loud Atlas is a novel in six separate parts, where each story takes place long after the last, and where the story from each one somehow intertwines with the next. Recently, a film adaptation came out which is getting mixed reviews. But that’s not why we’re talking about it.
Whether it lives up to the novel, or whether the story is even good, is irrelevant to the fact that its depiction of the future may be far more accurate than we’d like. Here are four issues Cloud Atlas brings up which we think engineers will have to face—or already are:
The ethics of genetic engineering: In Cloud Atlas‘s city of Nea So Copros (called Neo Seoul in the movie), cloned servants called ‘fabricants’ are created to serve at restaurants and cafes. These fabricants are engineered to be good and obedient, but more important here is the idea that clones are being created at all. This has been an ethical issue biological and genetic engineers have had to struggle with for a long time. And it’s actually being considered today in California, where a bill is up for vote which would require genetically-engineered foods to be more explicitly labeled.
With plants it’s one thing, but the issue for humans is this: genetic engineering could help fight (or even totally prevent) diseases like allergies, cancer and Alzheimer’s—but could be easily misused to create people which are all the same, and might encourage discrimination against ‘inferior’ traits. How does an engineer deal with an issue like this?
Food: In Nea So Copros, fabricants are eventually recycled into food for new fabricants. Gross and morbid factor aside, this brings up an important issue which engineers also face today: how can we feed everyone in a growing world? There are places in the world where hunger is incredibly common, and we’re lucky enough not to live in such a place—no matter what, you’ve probably got it better than someone in a 3rd-world country. And with a rapidly-growing world population, this issue is only going to get bigger. That’s why we’re looking into things like vertical farming for solutions, and why vegetarianism is encouraged to save food (growing meat takes a lot of grain which humans could eat).
One answer is the genetic engineering of plants (see how these issues intertwine?), as approached by people like Nobel Prize winner Norman Borlaug. Borlaug has traveled around the world to find ways to enhance crops for less-fortunate countries, and as a result has helped feed millions (if not billions) of people.
Global climate change: This issue is highly visible in Nea So Copros as well. In Cloud Atlas it is depicted as global warming, though both warming and cooling are possible outcomes depending on what happens. We can see in Nea So Copros that the city is slowly being submerged in water, and is only protected by massive dams. And the melting of those ice caps is probably caused by the greenhouse effect, which is amplified by the world’s output of carbon, methane, and other gases, into the atmosphere.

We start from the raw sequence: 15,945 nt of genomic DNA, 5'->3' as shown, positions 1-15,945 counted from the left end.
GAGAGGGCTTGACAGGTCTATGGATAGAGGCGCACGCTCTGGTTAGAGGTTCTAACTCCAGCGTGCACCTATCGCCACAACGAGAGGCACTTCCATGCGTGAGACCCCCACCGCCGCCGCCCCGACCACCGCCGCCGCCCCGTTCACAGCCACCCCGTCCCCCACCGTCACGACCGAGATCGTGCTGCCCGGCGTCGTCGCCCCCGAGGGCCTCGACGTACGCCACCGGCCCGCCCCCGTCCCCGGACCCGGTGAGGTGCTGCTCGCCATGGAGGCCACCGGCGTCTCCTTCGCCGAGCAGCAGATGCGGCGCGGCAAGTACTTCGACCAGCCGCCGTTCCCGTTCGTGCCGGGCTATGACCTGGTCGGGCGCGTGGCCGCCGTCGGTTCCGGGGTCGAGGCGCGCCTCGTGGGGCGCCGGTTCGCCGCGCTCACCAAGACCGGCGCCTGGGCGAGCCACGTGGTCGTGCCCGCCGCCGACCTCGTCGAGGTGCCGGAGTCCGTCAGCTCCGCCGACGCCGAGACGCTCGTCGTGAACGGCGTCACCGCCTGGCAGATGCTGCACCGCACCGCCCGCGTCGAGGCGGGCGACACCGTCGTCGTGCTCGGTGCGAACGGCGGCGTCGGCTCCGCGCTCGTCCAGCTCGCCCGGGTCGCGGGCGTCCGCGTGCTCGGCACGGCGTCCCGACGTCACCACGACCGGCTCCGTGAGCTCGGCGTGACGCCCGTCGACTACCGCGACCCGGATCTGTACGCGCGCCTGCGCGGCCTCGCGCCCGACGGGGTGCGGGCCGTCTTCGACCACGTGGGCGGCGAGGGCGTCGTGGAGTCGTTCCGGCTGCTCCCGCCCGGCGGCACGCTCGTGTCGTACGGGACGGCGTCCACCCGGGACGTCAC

Climate change is something which humans have definitely helped cause, but also something that Earth does naturally. To help limit our contribution (which could potentially throw the world’s ecosystem totally out of whack) we invest in clean energy and try to limit emissions wherever we can, by making electric cars and improving manufacturing practices. All of these solutions require engineers to actually make the solutions happen. Pretty straightforward.
Housing: While not explicitly brought up by the movie, housing clearly is an issue, as we see in Nea So Copros. It appears that the standard living space is a technologically-advanced concrete room, which crams all of the things important for life into a tiny space, and uses technology to make it prettier than concrete is.
We don’t necessarily have to worry about engineering technologically-advanced concrete, but it’s clear that, with a growing population, any engineer who can find a way to reduce one’s required living space (without detracting from comfort!) will be a successful engineer.
Especially as the world population slowly gravitates towards urban environments: in 1800, only 3% of the world’s population lived in urban areas. In 1950, it was over 30%. Now it’s even higher. When everyone lives in a tiny space, of course we need to engineer good housing!
These are issues engineers face today, and ones which will likely continue to be issues for engineers for years to come. Engineers definitely face some tough questions, and it’s up to you as an engineer to find the best answers you can.